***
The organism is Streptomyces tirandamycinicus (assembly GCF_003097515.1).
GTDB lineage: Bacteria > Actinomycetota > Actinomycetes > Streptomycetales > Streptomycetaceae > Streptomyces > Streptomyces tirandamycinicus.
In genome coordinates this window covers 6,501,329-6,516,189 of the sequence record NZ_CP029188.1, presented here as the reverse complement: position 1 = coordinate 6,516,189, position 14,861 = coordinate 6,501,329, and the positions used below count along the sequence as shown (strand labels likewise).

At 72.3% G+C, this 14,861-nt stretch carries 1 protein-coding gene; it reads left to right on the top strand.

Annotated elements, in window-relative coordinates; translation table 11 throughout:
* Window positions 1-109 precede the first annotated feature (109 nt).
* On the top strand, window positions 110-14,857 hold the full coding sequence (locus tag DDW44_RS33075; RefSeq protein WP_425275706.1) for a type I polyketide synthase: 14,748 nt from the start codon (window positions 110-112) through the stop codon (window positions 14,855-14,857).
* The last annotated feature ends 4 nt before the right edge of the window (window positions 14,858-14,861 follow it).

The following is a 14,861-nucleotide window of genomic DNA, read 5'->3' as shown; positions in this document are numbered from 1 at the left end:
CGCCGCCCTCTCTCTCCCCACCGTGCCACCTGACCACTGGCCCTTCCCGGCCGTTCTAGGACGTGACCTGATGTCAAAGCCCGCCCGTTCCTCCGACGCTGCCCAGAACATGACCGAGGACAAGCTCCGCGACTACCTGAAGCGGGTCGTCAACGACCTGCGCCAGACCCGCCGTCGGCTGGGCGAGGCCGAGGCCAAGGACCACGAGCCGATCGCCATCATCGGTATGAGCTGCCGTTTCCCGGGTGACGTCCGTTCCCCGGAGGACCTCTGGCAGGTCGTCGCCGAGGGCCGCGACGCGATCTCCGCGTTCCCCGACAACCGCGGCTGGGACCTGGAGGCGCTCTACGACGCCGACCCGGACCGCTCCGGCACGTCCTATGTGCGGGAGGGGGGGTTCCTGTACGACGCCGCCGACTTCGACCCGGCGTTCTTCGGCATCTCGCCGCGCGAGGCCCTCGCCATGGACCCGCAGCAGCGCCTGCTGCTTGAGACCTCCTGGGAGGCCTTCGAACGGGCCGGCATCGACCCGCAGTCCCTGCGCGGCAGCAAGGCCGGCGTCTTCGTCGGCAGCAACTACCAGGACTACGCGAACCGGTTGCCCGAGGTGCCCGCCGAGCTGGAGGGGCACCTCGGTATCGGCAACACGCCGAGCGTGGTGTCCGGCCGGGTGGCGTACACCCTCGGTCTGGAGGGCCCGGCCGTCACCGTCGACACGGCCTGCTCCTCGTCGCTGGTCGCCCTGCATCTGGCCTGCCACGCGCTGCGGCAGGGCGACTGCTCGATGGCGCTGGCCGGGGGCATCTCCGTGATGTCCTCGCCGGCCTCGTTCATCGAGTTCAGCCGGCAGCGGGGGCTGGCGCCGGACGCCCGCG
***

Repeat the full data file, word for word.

The organism is Streptomyces tirandamycinicus (assembly GCF_003097515.1).
GTDB lineage: Bacteria > Actinomycetota > Actinomycetes > Streptomycetales > Streptomycetaceae > Streptomyces > Streptomyces tirandamycinicus.
In genome coordinates this window covers 6,501,329-6,516,189 of the sequence record NZ_CP029188.1, presented here as the reverse complement: position 1 = coordinate 6,516,189, position 14,861 = coordinate 6,501,329, and the positions used below count along the sequence as shown (strand labels likewise).

At 72.3% G+C, this 14,861-nt stretch carries 1 protein-coding gene; it reads left to right on the top strand.

Annotated elements, in window-relative coordinates; translation table 11 throughout:
* Window positions 1-109 precede the first annotated feature (109 nt).
* On the top strand, window positions 110-14,857 hold the full coding sequence (locus tag DDW44_RS33075; RefSeq protein WP_425275706.1) for a type I polyketide synthase: 14,748 nt from the start codon (window positions 110-112) through the stop codon (window positions 14,855-14,857).
* The last annotated feature ends 4 nt before the right edge of the window (window positions 14,858-14,861 follow it).

The following is a 14,861-nucleotide window of genomic DNA, read 5'->3' as shown; positions in this document are numbered from 1 at the left end:
CGCCGCCCTCTCTCTCCCCACCGTGCCACCTGACCACTGGCCCTTCCCGGCCGTTCTAGGACGTGACCTGATGTCAAAGCCCGCCCGTTCCTCCGACGCTGCCCAGAACATGACCGAGGACAAGCTCCGCGACTACCTGAAGCGGGTCGTCAACGACCTGCGCCAGACCCGCCGTCGGCTGGGCGAGGCCGAGGCCAAGGACCACGAGCCGATCGCCATCATCGGTATGAGCTGCCGTTTCCCGGGTGACGTCCGTTCCCCGGAGGACCTCTGGCAGGTCGTCGCCGAGGGCCGCGACGCGATCTCCGCGTTCCCCGACAACCGCGGCTGGGACCTGGAGGCGCTCTACGACGCCGACCCGGACCGCTCCGGCACGTCCTATGTGCGGGAGGGGGGGTTCCTGTACGACGCCGCCGACTTCGACCCGGCGTTCTTCGGCATCTCGCCGCGCGAGGCCCTCGCCATGGACCCGCAGCAGCGCCTGCTGCTTGAGACCTCCTGGGAGGCCTTCGAACGGGCCGGCATCGACCCGCAGTCCCTGCGCGGCAGCAAGGCCGGCGTCTTCGTCGGCAGCAACTACCAGGACTACGCGAACCGGTTGCCCGAGGTGCCCGCCGAGCTGGAGGGGCACCTCGGTATCGGCAACACGCCGAGCGTGGTGTCCGGCCGGGTGGCGTACACCCTCGGTCTGGAGGGCCCGGCCGTCACCGTCGACACGGCCTGCTCCTCGTCGCTGGTCGCCCTGCATCTGGCCTGCCACGCGCTGCGGCAGGGCGACTGCTCGATGGCGCTGGCCGGGGGCATCTCCGTGATGTCCTCGCCGGCCTCGTTCATCGAGTTCAGCCGGCAGCGGGGGCTGGCGCCGGACGCCCGCG